A vigil at Lake Merritt in Oakland to remember the victims of a deadly shooting at a synagogue in Pittsburgh, Pennsylvania, Oct. 27, 2018 (Photo/Sue Fishkoff)
A vigil at Lake Merritt in Oakland to remember the victims of a deadly shooting at a synagogue in Pittsburgh, Pennsylvania, Oct. 27, 2018 (Photo/Sue Fishkoff)

Vigils held in Oakland, San Francisco for Pittsburgh shooting victims

Anger. Fear. Sadness. And a need to be together with others feeling the same.

That’s what was expressed tonight at an Oakland vigil for the victims of Saturday morning’s anti-Semitic hate crime at a synagogue in Pittsburgh, Pennsylvania, where a gunman shot 11 people to death and injured four others. It was one of many such vigils organized nationwide by Bend the Arc, a Jewish social justice group.

“I’m here because I’m horrified and angry, and I wanted the camaraderie of being with other Jews,” said Allison Goldberg of Oakland, who stood by the edge of Lake Merritt with some 350 other participants.

Noting that her two children had attended a Jewish preschool nearby that had received two bomb threats, she said, “We live in a blue state, and maybe we felt protected from all this.  But I don’t know how safe I feel.

“I walk around with my white privilege, but what if I put on a yarmulke, or wear my Magen David,” she said, pointing to her large Star of David necklace.

Martin Fassler, also of Oakland, stood next to Goldberg, nodding his head. The two had just met at the vigil.

“The only thing I feel is anger,” he said. “Anger against people who sell rifles and [assault] weapons. Anger at people who would do this. Just standing here, I wonder, should we have armed guards here? We have 300 Jews in one place here.”

Indeed, soon after the havdalah ceremony got underway at 8 p.m., Rabbi Dev Noily of Kehilla Community Synagogue in Piedmont thanked “our interfaith allies” who were volunteering as ad-hoc security for the gathering. A member of the Shoshone Tribe offered a prayer in her native language, saying that “the indigenous community of the East Bay stands with you.”

“We’re going to keep showing up for each other, as our allies have shown up for us tonight,” Noily said.

Goldberg pointed to the Muslim-sponsored crowdfunding campaign launched today for the Pittsburgh victims, one of several such gestures made by American Muslim organizations.

“That’s really moving,” she said. “We are communities treated as enemies, when we share so many common fears and concerns.”

Other local memorials for the Pittsburgh Jewish community were held at synagogues and more impromptu locations, including one at the Contemporary Jewish Museum in San Francisco, also spearheaded by Bend the Arc.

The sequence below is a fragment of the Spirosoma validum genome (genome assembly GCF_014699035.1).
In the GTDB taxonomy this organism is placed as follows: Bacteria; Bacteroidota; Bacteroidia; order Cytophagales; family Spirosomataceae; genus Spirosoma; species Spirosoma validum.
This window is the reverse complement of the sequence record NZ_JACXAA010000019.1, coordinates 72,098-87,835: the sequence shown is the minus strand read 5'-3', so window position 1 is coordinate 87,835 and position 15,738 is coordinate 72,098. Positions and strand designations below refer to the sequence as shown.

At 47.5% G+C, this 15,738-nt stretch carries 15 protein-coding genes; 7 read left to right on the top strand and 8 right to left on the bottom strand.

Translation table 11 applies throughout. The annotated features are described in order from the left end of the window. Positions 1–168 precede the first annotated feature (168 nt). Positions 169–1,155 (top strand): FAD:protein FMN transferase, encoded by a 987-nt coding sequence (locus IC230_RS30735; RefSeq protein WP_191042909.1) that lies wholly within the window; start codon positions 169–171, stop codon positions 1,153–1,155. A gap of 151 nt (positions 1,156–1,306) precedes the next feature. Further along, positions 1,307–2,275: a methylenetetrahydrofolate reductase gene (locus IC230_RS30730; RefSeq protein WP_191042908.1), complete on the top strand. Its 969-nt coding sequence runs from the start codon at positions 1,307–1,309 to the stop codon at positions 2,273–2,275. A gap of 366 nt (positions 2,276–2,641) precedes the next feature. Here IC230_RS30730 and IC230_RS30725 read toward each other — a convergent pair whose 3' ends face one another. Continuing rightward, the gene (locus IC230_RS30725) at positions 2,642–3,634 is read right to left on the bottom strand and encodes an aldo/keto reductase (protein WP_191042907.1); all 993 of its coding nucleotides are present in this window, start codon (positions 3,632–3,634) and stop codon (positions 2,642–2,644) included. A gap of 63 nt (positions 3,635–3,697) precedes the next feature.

a large crowd standing together at night
Gathering at Contemporary Jewish Museum in San Francisco to remember the victims of a fatal shooting at a Pittsburgh synagogue, Oct. 27, 2018 (Photo/Tanya Bernstein)

A large crowd gathered in the plaza in front of the museum at 8 p.m., the same time as the Oakland vigil, to listen to remarks from Rabbis Sydney Mintz and Ryan Bauer of Congregation Emanu-El and state Sen. Scott Wiener, among others. Emanu-El will host a memorial ceremony tomorrow, Oct. 28, at noon at its building on 2 Lake St. in San Francisco.

Not everyone at the Oakland gathering was part of the local Jewish community. New Yorker Gina Piersanti was there with some friends from Mills College, where they are all students. She heard about it on social media, she said, and as a Jew she wanted to be there.

“It was a hard day, but it’s nice to be able to mourn together with others,” she said, as her friend clasped her hand and nodded wordlessly.

“There’s a feeling of allowing myself and our community to weep and wail and be angry about this,” said Tonda Case, an Oakland resident and board member of Bend the Arc. “And then to find our strength and get busy doing the work we need to do.

“We typically do what’s safe,” she said. “We can’t afford to do that anymore. We need to be warriors – but with love.”

“Tonight was to mourn and connect,” Bend the Arc’s local director, Susan Lubeck, told J. “Tonight was also to hold as a collective the level of immediate violence and threat that we — Jews, immigrants, LGBTQ people, Muslims, people of color — are facing.”

Those leading the proceedings launched into the Havdalah prayer, as candles and spice boxes passed through the crowd. A few speeches, the blowing of a shofar, and the short ritual concluded with the singing of “Olam Hesed Yibane,” a liturgical song often used in protests, and the Jewish Renewal version of the prayer for healing.

“Take care of each other,” organizer Sue Reinhold, a board member of Bend the Arc, exhorted the crowd.

Sue Fishkoff

Sue Fishkoff is the editor emerita of J. She can be reached at [email protected].